The obtuse angle of the orbital margin in the Funcusvermis maxillopalatine (Fig. 1) may suggest the presence of large orbits as in dissorophoids, batrachians and albanerpetontids (differing from the reduced orbits of other gymnophionomorphs); however, the incomplete orbital margin in the single maxillopalatine specimen (PEFO 46481) prohibits conclusive assessment of this feature. The orbital margin of Funcusvermis lacks a tentacular fossa or aperture (osteological correlates for the chemosensory tentacle organ18), suggesting its absence in early gymnophionomorphs and later derivation by the common ancestor of Eocaecilia and Gymnophiona12. The presence of a co-ossified maxilla and palatine (maxillopalatine) in Funcusvermis is shared with gymnophionans and differs from that of amphibamiforms, albanerpetontids and batrachians, evidence of maxillopalatine consolidation early in gymnophionomorph evolution; however, these bones are possibly separate in Eocaecilia12 and Rubricacaecilia23. Ventrally, the maxillopalatine of Funcusvermis bears parallel maxillary and palatal rows of tightly packed pedicellate teeth of similar size to those in the pseudodentary, seemingly intermediate between the condition of these dentitions in Doleserpeton and Eocaecilia, sharing an anterior truncation of the palatal tooth row by the internal nares with the former, and mesiodistal distal extension (through addition of new teeth) of the palatal row with the latter. A comprehensive comparative description of the Funcusvermis skull and postcranial elements is included in Supplementary Information, section 2.
Evolution of caecilian fossoriality
Given our phylogenetic results, the ecological habits of Funcusvermis may be transitional between terrestrial amphibamid dissorophoids and fossorial gymnophionans. The compound bones in the compact skull of fossorial gymnophionans are thought to withstand the forces associated with head-first burrowing17, and at least some are present in Funcusvermis (for example, maxillopalatine). Small pits covering the lateral surfaces of the pseudodentary and maxillopalatine in Funcusvermis are also found in Eocaecilia12, Rubricacaecilia23 and gymnophionans38. External structure and internal microanatomy of these pits revealed by osteohistological sectioning of a Funcusvermis pseudodentary (PEFO 44432) show a marked resemblance to those of studied living caecilians (Extended Data Fig. 4), in which these pits act as anchor sites for collagen networks forming a tight skin-to-bone attachment and house glands that produce a lubricating mucus secretion, functions thought to aid in subterranean burrowing39. The dorsally flattened neural arch of the Funcusvermis postatlantal pleurocentrum (PEFO 45810; Extended Data Fig. 3) resembles those of Rubricacaecilia23, suggesting the acquisition of a tubular trunk, a feature crucial for underground locomotion in living caecilians40. These morphologies in Funcusvermis illustrate acquisition (by at least the Late Triassic) of some features that now facilitate fossoriality in living caecilians, later followed by acquisition of the DJCM and tentacular organ in Eocaecilia, and finally loss of the appendicular skeleton in gymnophionans.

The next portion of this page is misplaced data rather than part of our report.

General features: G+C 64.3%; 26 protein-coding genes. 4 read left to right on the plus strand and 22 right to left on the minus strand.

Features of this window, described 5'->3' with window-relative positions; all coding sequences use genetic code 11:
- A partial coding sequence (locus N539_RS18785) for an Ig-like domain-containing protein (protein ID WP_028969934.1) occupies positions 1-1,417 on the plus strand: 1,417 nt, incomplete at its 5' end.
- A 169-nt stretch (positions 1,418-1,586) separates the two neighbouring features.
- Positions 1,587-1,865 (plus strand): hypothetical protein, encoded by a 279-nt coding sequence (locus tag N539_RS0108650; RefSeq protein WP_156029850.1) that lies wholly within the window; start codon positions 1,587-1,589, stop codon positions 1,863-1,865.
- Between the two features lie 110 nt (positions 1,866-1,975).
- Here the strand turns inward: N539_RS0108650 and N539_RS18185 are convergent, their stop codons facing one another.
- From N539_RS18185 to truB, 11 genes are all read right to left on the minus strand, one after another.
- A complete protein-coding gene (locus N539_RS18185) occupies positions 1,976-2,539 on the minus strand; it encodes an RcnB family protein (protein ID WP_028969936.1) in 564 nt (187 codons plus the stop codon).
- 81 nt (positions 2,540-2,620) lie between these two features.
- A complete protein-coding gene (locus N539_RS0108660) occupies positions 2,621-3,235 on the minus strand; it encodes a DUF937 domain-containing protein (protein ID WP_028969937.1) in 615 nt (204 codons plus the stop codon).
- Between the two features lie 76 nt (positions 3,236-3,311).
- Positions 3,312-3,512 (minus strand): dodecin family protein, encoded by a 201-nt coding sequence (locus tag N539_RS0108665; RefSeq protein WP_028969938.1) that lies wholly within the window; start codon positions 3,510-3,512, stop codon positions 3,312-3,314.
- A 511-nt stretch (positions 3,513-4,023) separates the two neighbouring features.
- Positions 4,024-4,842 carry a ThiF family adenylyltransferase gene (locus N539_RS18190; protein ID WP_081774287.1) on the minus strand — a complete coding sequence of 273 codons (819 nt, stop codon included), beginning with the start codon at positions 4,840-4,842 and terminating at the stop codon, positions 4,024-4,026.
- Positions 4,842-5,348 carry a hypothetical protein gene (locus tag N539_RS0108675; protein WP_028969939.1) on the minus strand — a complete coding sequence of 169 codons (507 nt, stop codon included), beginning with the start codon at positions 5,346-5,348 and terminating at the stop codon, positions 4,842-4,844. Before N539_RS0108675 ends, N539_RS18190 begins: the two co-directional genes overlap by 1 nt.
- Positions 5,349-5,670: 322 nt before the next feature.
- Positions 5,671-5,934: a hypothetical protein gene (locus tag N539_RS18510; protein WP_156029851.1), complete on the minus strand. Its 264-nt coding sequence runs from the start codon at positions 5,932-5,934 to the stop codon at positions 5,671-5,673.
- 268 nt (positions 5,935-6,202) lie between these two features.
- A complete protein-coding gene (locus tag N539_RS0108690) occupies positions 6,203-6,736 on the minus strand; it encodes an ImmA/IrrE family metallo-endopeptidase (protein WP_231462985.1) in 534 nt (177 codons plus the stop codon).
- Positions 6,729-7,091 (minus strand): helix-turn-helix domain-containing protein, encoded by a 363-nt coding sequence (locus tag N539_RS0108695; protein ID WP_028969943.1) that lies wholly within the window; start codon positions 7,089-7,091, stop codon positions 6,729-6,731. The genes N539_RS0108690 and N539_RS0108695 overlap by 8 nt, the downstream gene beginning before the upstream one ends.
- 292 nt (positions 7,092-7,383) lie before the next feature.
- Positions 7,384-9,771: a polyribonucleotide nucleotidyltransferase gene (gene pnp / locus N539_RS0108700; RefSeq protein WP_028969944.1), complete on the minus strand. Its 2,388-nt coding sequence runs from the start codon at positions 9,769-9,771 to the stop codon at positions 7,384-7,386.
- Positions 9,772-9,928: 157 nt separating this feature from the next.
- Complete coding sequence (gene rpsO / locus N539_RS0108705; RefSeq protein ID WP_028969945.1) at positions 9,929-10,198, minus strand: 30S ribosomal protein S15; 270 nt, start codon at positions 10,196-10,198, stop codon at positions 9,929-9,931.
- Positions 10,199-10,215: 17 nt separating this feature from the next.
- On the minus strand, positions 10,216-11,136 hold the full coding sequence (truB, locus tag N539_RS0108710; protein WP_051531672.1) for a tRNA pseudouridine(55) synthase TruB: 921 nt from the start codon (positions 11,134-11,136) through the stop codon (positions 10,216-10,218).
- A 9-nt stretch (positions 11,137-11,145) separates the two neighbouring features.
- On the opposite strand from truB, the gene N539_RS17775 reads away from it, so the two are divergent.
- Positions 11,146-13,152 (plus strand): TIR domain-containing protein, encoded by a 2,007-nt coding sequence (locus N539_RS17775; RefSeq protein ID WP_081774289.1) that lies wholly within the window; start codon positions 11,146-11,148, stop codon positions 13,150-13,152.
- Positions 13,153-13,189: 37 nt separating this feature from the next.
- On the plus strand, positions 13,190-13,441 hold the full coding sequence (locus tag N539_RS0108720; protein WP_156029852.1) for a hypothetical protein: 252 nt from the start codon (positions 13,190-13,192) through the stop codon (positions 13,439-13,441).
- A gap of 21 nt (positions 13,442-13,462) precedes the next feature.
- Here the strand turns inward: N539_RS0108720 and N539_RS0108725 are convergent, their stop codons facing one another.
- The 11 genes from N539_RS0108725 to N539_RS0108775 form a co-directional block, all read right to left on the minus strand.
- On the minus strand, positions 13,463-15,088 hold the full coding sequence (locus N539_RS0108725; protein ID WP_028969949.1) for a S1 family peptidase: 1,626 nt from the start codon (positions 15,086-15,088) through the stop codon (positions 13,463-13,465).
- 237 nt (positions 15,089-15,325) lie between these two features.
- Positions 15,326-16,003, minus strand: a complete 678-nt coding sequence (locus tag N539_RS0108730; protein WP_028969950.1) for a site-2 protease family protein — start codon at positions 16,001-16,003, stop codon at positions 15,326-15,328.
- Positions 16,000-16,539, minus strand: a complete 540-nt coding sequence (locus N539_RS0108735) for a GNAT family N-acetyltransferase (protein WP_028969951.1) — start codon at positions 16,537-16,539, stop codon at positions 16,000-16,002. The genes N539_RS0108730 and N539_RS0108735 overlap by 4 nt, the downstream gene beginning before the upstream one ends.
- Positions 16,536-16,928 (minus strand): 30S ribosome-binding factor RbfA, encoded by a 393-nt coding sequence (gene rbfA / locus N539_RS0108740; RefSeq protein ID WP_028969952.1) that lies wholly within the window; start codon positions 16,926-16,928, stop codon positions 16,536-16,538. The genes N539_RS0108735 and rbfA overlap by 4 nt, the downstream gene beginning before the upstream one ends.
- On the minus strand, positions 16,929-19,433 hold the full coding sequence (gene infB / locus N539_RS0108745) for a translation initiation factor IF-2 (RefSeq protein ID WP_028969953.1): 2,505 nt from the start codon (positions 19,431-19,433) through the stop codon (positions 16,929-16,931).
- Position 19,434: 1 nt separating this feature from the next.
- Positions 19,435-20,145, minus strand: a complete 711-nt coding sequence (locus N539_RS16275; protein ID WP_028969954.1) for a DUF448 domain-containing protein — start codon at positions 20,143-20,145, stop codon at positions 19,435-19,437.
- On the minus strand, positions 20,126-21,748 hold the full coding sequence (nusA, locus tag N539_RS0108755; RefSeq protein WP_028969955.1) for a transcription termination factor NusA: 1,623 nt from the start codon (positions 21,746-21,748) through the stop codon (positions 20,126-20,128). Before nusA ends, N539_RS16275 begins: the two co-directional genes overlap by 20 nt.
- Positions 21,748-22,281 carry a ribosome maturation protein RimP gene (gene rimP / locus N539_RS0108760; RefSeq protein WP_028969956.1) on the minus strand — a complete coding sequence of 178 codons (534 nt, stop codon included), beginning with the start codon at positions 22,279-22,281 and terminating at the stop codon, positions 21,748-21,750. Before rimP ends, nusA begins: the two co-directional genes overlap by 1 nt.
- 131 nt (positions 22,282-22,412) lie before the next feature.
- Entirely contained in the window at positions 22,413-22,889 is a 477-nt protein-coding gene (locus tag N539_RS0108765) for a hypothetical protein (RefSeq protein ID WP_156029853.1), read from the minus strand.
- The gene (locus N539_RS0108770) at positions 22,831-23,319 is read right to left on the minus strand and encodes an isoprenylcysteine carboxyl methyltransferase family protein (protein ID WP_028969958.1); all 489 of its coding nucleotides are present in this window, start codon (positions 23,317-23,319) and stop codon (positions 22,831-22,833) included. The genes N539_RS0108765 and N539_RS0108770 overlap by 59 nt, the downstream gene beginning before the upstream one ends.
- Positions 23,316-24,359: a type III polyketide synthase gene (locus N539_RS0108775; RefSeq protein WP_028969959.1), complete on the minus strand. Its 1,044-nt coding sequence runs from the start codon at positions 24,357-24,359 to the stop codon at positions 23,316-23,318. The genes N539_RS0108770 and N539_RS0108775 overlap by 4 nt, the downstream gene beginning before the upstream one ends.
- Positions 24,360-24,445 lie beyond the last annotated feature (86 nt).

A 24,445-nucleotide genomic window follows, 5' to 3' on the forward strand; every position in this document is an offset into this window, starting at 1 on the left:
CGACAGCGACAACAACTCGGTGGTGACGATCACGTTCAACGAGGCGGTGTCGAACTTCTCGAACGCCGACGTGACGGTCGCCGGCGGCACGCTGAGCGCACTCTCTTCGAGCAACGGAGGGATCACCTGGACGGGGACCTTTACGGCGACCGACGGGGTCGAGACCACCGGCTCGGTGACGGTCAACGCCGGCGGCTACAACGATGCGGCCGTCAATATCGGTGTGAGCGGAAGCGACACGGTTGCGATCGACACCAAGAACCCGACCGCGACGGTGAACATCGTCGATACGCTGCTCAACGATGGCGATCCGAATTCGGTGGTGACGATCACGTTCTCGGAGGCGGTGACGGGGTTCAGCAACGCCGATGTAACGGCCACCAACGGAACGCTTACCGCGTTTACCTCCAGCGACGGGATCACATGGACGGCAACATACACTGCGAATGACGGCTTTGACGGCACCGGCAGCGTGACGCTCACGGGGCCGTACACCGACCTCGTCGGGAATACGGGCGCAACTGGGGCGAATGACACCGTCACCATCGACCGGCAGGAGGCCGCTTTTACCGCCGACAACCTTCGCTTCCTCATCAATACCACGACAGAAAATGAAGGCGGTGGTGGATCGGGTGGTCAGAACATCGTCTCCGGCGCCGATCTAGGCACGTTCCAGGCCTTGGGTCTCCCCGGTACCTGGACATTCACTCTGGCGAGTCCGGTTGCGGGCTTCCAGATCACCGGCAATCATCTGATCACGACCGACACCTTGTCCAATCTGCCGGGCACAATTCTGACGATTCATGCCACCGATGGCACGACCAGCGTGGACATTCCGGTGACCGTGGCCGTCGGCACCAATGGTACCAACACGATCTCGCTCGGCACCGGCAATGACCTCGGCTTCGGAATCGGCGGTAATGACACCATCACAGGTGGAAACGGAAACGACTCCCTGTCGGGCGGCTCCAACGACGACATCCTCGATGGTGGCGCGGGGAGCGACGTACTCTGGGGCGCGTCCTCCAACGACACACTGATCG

Biogeography of early caecilians